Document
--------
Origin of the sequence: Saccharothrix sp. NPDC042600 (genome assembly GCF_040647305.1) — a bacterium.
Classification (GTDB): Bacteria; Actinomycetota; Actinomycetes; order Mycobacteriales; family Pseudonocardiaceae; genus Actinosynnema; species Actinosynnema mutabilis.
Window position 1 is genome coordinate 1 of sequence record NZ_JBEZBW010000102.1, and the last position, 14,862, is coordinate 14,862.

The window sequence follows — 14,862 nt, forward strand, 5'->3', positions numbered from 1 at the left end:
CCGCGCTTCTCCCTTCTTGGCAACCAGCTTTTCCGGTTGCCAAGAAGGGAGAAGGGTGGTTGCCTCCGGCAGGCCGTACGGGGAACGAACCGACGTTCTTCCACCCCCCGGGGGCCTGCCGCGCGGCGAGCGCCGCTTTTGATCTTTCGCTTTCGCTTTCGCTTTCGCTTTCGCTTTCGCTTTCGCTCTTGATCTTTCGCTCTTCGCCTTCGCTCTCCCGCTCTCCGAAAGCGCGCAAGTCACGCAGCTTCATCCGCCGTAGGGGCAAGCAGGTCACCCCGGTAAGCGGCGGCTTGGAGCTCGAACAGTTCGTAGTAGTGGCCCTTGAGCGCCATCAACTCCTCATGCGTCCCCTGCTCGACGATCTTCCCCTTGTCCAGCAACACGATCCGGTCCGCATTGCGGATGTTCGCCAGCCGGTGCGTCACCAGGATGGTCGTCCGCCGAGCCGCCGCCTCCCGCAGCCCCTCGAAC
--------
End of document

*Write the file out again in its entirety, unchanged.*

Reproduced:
Origin of the sequence: Saccharothrix sp. NPDC042600 (genome assembly GCF_040647305.1) — a bacterium.
Classification (GTDB): Bacteria; Actinomycetota; Actinomycetes; order Mycobacteriales; family Pseudonocardiaceae; genus Actinosynnema; species Actinosynnema mutabilis.
Window position 1 is genome coordinate 1 of sequence record NZ_JBEZBW010000102.1, and the last position, 14,862, is coordinate 14,862.

The window sequence follows — 14,862 nt, forward strand, 5'->3', positions numbered from 1 at the left end:
CCGCGCTTCTCCCTTCTTGGCAACCAGCTTTTCCGGTTGCCAAGAAGGGAGAAGGGTGGTTGCCTCCGGCAGGCCGTACGGGGAACGAACCGACGTTCTTCCACCCCCCGGGGGCCTGCCGCGCGGCGAGCGCCGCTTTTGATCTTTCGCTTTCGCTTTCGCTTTCGCTTTCGCTTTCGCTTTCGCTCTTGATCTTTCGCTCTTCGCCTTCGCTCTCCCGCTCTCCGAAAGCGCGCAAGTCACGCAGCTTCATCCGCCGTAGGGGCAAGCAGGTCACCCCGGTAAGCGGCGGCTTGGAGCTCGAACAGTTCGTAGTAGTGGCCCTTGAGCGCCATCAACTCCTCATGCGTCCCCTGCTCGACGATCTTCCCCTTGTCCAGCAACACGATCCGGTCCGCATTGCGGATGTTCGCCAGCCGGTGCGTCACCAGGATGGTCGTCCGCCGAGCCGCCGCCTCCCGCAGCCCCTCGAAC